(CNN) — Questions of propriety over the fifth season of “The Crown,” set to premiere two months after Queen Elizabeth II’s death, are largely overshadowed by other issues as the Netflix series reloads with new talent. of prestige in key roles and old problems, but it feels more disjointed than unusual. The result is a lopsided campaign that reinforces the sense that the Emmy-winning series is in danger of extending its reign too long.
That topic is among the juiciest bits of palace intrigue in the new season, as Prince Charles (Dominic West) bristles at his status as heir and openly talks about “Queen Victoria Syndrome,” a reference to his mother, the queen (Imelda Staunton), too rooted in the past and tradition to meet the changing demands of a modern monarchy.
Of course, the season opens in 1991, so there is the tantalizing knowledge that Isabel would retain that title for another three decades, and that Carlos is about to seriously damage his public image thanks to the breakdown of his marriage to Diana (Elizabeth Debicki), who perfectly captures Diana’s pensive and vaguely sad look. Her character fares worse in terms of emotional insights, as she is portrayed less sympathetically this time around, at least in her naïveté about the hell that speaking publicly about the royal family would unleash.
The discomfort associated with such public outbursts falls on the new prime minister, John Major (Jonny Lee Miller), who recognizes the dynamic of what’s going on better than the key players, which doesn’t make his role any less uncomfortable for him.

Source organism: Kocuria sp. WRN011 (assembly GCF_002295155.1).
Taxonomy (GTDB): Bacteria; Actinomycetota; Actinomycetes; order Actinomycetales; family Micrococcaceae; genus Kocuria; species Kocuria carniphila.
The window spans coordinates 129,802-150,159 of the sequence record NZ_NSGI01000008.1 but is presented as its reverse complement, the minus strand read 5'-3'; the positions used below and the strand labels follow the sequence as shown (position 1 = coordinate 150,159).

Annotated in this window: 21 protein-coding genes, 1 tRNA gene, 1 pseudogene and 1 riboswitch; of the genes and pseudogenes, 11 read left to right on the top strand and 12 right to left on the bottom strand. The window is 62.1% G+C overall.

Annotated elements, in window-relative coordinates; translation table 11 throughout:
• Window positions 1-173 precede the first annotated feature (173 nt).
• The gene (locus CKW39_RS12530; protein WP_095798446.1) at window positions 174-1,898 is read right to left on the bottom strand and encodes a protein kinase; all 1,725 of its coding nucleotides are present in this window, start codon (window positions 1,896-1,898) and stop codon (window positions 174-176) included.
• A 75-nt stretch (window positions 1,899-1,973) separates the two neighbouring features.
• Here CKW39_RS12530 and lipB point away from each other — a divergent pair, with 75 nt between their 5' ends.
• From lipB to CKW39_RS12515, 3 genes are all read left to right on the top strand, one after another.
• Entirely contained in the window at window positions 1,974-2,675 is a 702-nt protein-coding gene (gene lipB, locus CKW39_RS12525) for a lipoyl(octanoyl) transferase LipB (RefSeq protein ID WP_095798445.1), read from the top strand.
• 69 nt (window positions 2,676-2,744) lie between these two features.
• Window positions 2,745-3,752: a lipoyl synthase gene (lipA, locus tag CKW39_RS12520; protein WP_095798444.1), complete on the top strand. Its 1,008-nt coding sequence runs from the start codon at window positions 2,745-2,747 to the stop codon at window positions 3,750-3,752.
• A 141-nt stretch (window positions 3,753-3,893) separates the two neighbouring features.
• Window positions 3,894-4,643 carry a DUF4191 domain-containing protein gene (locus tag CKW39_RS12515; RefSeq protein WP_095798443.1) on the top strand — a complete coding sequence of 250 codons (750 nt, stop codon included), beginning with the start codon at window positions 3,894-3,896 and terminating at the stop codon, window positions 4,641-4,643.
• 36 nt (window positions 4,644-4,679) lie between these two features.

Writer/producer Peter Morgan gets into all kinds of situations again throughout the 10 episodes, including the unlikely friendship that develops between Prince Philip (Jonathan Pryce, who plays a major role) and Penny Knatchbull (Natascha McElhone). , the much younger wife of Felipe’s godson, which begins when he seeks to comfort her over the tragic death of her daughter.
Felipe is also in charge of reprimanding Diana for not understanding the institution in which she got married, reminding her that “it is not a family. It’s a system.”
Still, given the focus on Diana and Charles this decade, the digressions seem more pronounced, and in some cases questionable, this season, from the plight of Princess Margaret (now Lesley Manville), who hasn’t made amends. with her past entirely, to an extensive detour into the backstory of Dodi and Mohamed al-Fayed (“The Kite Runner’s” Khalid Abdalla and Salim Daw, respectively), Diana’s eventual boyfriend and her husband-obsessed rich dad. status, in whose eyes the young man can never achieve enough.
There’s also an episode dedicated to Russia and the sordid history of the reals surrounding the Revolution, and occasionally it feels like a bridge or two too far.
Great characters remain incredibly rigid, even under the most trying of circumstances. When Carlos privately tells his mother about Diana: “I did what you asked me, Mom. I’ve tried to make it work,” she replies tartly that “being happily married is a preference rather than a requirement”.
The cast remains eye-catching on almost every level (Timothy Dalton even appears in a small but significant cameo) and for those who can’t get enough of royal gossip, Morgan brings audiences back up to speed on his version of what happened to closed door, like Carlos and Diana talking quietly after finalizing their divorce.
“You have never been young, not even when you were young,” she tells him.
“The Crown” has been great, as the Emmy Award for its fourth season attests, and it’s still pretty good. However, given the ups and downs that younger versions of these characters brought, to borrow from the queen, watching the current season feels more like a preference than a requirement.
“The Crown” begins its fifth season on November 9 on Netflix.